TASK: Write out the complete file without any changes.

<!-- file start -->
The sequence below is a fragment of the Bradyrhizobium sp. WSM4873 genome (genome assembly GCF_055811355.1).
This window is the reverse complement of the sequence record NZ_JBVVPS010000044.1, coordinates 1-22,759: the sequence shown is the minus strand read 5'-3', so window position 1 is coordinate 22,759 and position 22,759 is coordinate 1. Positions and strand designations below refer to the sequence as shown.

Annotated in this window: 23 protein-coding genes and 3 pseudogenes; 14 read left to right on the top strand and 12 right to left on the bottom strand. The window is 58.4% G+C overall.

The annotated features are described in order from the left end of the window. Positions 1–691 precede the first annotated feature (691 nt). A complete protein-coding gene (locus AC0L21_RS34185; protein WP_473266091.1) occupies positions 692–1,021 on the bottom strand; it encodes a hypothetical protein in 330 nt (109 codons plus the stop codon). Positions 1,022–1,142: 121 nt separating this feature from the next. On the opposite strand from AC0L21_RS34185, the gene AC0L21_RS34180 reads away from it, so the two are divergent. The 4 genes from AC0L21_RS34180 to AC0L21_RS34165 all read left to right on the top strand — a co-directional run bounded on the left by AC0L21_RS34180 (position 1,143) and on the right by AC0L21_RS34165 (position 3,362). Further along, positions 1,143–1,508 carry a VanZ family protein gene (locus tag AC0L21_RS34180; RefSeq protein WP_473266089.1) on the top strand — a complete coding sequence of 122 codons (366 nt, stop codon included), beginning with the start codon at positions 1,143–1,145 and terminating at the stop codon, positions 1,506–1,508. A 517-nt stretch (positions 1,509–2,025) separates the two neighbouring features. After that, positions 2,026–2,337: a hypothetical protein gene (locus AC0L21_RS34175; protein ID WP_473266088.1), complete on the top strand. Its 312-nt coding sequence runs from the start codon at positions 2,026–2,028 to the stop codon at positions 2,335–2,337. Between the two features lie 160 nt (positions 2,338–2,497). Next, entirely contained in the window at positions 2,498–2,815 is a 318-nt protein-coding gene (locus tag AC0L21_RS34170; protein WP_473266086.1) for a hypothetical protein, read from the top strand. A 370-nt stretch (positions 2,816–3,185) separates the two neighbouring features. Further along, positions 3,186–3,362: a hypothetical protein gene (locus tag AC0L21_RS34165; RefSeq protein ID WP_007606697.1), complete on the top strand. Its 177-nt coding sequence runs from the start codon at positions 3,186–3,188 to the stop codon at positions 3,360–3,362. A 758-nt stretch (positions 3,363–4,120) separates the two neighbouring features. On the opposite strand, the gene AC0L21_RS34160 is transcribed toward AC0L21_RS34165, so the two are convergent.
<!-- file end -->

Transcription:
The sequence below is a fragment of the Bradyrhizobium sp. WSM4873 genome (genome assembly GCF_055811355.1).
This window is the reverse complement of the sequence record NZ_JBVVPS010000044.1, coordinates 1-22,759: the sequence shown is the minus strand read 5'-3', so window position 1 is coordinate 22,759 and position 22,759 is coordinate 1. Positions and strand designations below refer to the sequence as shown.

Annotated in this window: 23 protein-coding genes and 3 pseudogenes; 14 read left to right on the top strand and 12 right to left on the bottom strand. The window is 58.4% G+C overall.

The annotated features are described in order from the left end of the window. Positions 1–691 precede the first annotated feature (691 nt). A complete protein-coding gene (locus AC0L21_RS34185; protein WP_473266091.1) occupies positions 692–1,021 on the bottom strand; it encodes a hypothetical protein in 330 nt (109 codons plus the stop codon). Positions 1,022–1,142: 121 nt separating this feature from the next. On the opposite strand from AC0L21_RS34185, the gene AC0L21_RS34180 reads away from it, so the two are divergent. The 4 genes from AC0L21_RS34180 to AC0L21_RS34165 all read left to right on the top strand — a co-directional run bounded on the left by AC0L21_RS34180 (position 1,143) and on the right by AC0L21_RS34165 (position 3,362). Further along, positions 1,143–1,508 carry a VanZ family protein gene (locus tag AC0L21_RS34180; RefSeq protein WP_473266089.1) on the top strand — a complete coding sequence of 122 codons (366 nt, stop codon included), beginning with the start codon at positions 1,143–1,145 and terminating at the stop codon, positions 1,506–1,508. A 517-nt stretch (positions 1,509–2,025) separates the two neighbouring features. After that, positions 2,026–2,337: a hypothetical protein gene (locus AC0L21_RS34175; protein ID WP_473266088.1), complete on the top strand. Its 312-nt coding sequence runs from the start codon at positions 2,026–2,028 to the stop codon at positions 2,335–2,337. Between the two features lie 160 nt (positions 2,338–2,497). Next, entirely contained in the window at positions 2,498–2,815 is a 318-nt protein-coding gene (locus tag AC0L21_RS34170; protein WP_473266086.1) for a hypothetical protein, read from the top strand. A 370-nt stretch (positions 2,816–3,185) separates the two neighbouring features. Further along, positions 3,186–3,362: a hypothetical protein gene (locus tag AC0L21_RS34165; RefSeq protein ID WP_007606697.1), complete on the top strand. Its 177-nt coding sequence runs from the start codon at positions 3,186–3,188 to the stop codon at positions 3,360–3,362. A 758-nt stretch (positions 3,363–4,120) separates the two neighbouring features. On the opposite strand, the gene AC0L21_RS34160 is transcribed toward AC0L21_RS34165, so the two are convergent.